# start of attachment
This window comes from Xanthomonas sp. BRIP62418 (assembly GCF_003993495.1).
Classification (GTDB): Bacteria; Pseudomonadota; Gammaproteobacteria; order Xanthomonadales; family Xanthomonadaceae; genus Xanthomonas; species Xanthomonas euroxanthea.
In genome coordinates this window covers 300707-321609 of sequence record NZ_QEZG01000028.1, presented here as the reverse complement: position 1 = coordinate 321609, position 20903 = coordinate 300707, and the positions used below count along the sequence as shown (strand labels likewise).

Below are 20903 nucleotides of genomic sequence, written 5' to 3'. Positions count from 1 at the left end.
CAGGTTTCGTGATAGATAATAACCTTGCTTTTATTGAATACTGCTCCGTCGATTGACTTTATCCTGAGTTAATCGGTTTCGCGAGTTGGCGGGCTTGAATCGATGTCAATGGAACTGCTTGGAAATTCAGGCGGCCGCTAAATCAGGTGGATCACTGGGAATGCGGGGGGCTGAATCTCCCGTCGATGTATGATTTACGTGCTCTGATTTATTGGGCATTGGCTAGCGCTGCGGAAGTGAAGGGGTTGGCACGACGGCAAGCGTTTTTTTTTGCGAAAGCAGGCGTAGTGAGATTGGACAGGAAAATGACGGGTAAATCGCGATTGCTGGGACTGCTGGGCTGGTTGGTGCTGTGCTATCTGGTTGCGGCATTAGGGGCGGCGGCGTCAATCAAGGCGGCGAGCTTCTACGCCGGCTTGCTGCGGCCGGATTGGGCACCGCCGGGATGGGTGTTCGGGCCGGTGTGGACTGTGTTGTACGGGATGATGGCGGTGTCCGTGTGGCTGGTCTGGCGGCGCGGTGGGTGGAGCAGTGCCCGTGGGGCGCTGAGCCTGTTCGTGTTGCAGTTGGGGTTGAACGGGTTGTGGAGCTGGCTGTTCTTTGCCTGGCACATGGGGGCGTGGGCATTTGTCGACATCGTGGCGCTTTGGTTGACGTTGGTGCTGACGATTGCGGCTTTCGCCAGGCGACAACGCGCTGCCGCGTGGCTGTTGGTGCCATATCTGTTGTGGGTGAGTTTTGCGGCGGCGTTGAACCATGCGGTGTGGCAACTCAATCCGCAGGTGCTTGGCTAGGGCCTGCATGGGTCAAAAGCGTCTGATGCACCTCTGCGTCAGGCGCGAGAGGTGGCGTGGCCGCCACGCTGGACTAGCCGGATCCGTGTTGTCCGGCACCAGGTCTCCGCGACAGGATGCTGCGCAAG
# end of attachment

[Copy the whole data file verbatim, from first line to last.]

This window comes from Xanthomonas sp. BRIP62418 (assembly GCF_003993495.1).
Classification (GTDB): Bacteria; Pseudomonadota; Gammaproteobacteria; order Xanthomonadales; family Xanthomonadaceae; genus Xanthomonas; species Xanthomonas euroxanthea.
In genome coordinates this window covers 300707-321609 of sequence record NZ_QEZG01000028.1, presented here as the reverse complement: position 1 = coordinate 321609, position 20903 = coordinate 300707, and the positions used below count along the sequence as shown (strand labels likewise).

Below are 20903 nucleotides of genomic sequence, written 5' to 3'. Positions count from 1 at the left end.
CAGGTTTCGTGATAGATAATAACCTTGCTTTTATTGAATACTGCTCCGTCGATTGACTTTATCCTGAGTTAATCGGTTTCGCGAGTTGGCGGGCTTGAATCGATGTCAATGGAACTGCTTGGAAATTCAGGCGGCCGCTAAATCAGGTGGATCACTGGGAATGCGGGGGGCTGAATCTCCCGTCGATGTATGATTTACGTGCTCTGATTTATTGGGCATTGGCTAGCGCTGCGGAAGTGAAGGGGTTGGCACGACGGCAAGCGTTTTTTTTTGCGAAAGCAGGCGTAGTGAGATTGGACAGGAAAATGACGGGTAAATCGCGATTGCTGGGACTGCTGGGCTGGTTGGTGCTGTGCTATCTGGTTGCGGCATTAGGGGCGGCGGCGTCAATCAAGGCGGCGAGCTTCTACGCCGGCTTGCTGCGGCCGGATTGGGCACCGCCGGGATGGGTGTTCGGGCCGGTGTGGACTGTGTTGTACGGGATGATGGCGGTGTCCGTGTGGCTGGTCTGGCGGCGCGGTGGGTGGAGCAGTGCCCGTGGGGCGCTGAGCCTGTTCGTGTTGCAGTTGGGGTTGAACGGGTTGTGGAGCTGGCTGTTCTTTGCCTGGCACATGGGGGCGTGGGCATTTGTCGACATCGTGGCGCTTTGGTTGACGTTGGTGCTGACGATTGCGGCTTTCGCCAGGCGACAACGCGCTGCCGCGTGGCTGTTGGTGCCATATCTGTTGTGGGTGAGTTTTGCGGCGGCGTTGAACCATGCGGTGTGGCAACTCAATCCGCAGGTGCTTGGCTAGGGCCTGCATGGGTCAAAAGCGTCTGATGCACCTCTGCGTCAGGCGCGAGAGGTGGCGTGGCCGCCACGCTGGACTAGCCGGATCCGTGTTGTCCGGCACCAGGTCTCCGCGACAGGATGCTGCGCAAG